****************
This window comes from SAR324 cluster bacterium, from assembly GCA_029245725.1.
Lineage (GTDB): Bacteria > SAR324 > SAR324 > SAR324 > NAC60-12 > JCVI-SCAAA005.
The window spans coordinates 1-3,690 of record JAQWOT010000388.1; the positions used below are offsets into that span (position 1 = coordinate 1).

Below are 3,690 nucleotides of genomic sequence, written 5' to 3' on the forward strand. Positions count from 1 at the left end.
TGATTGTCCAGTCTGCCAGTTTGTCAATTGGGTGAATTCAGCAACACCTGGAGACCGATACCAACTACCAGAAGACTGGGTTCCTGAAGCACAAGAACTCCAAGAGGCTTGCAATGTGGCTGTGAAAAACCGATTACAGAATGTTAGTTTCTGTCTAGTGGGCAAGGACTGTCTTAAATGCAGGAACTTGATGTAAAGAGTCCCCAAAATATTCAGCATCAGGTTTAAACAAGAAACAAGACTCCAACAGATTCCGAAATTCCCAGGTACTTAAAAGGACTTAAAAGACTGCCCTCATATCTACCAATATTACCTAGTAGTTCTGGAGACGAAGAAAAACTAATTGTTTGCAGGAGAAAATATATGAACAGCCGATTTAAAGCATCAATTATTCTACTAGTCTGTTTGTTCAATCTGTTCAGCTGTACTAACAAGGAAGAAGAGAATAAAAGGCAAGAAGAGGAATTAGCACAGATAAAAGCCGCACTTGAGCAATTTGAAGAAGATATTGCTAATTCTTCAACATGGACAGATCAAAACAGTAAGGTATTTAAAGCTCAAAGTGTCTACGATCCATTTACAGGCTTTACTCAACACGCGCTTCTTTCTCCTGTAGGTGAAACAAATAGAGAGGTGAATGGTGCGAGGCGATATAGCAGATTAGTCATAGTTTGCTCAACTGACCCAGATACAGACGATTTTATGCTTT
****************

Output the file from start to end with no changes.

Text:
This window comes from SAR324 cluster bacterium, from assembly GCA_029245725.1.
Lineage (GTDB): Bacteria > SAR324 > SAR324 > SAR324 > NAC60-12 > JCVI-SCAAA005.
The window spans coordinates 1-3,690 of record JAQWOT010000388.1; the positions used below are offsets into that span (position 1 = coordinate 1).

Below are 3,690 nucleotides of genomic sequence, written 5' to 3' on the forward strand. Positions count from 1 at the left end.
TGATTGTCCAGTCTGCCAGTTTGTCAATTGGGTGAATTCAGCAACACCTGGAGACCGATACCAACTACCAGAAGACTGGGTTCCTGAAGCACAAGAACTCCAAGAGGCTTGCAATGTGGCTGTGAAAAACCGATTACAGAATGTTAGTTTCTGTCTAGTGGGCAAGGACTGTCTTAAATGCAGGAACTTGATGTAAAGAGTCCCCAAAATATTCAGCATCAGGTTTAAACAAGAAACAAGACTCCAACAGATTCCGAAATTCCCAGGTACTTAAAAGGACTTAAAAGACTGCCCTCATATCTACCAATATTACCTAGTAGTTCTGGAGACGAAGAAAAACTAATTGTTTGCAGGAGAAAATATATGAACAGCCGATTTAAAGCATCAATTATTCTACTAGTCTGTTTGTTCAATCTGTTCAGCTGTACTAACAAGGAAGAAGAGAATAAAAGGCAAGAAGAGGAATTAGCACAGATAAAAGCCGCACTTGAGCAATTTGAAGAAGATATTGCTAATTCTTCAACATGGACAGATCAAAACAGTAAGGTATTTAAAGCTCAAAGTGTCTACGATCCATTTACAGGCTTTACTCAACACGCGCTTCTTTCTCCTGTAGGTGAAACAAATAGAGAGGTGAATGGTGCGAGGCGATATAGCAGATTAGTCATAGTTTGCTCAACTGACCCAGATACAGACGATTTTATGCTTT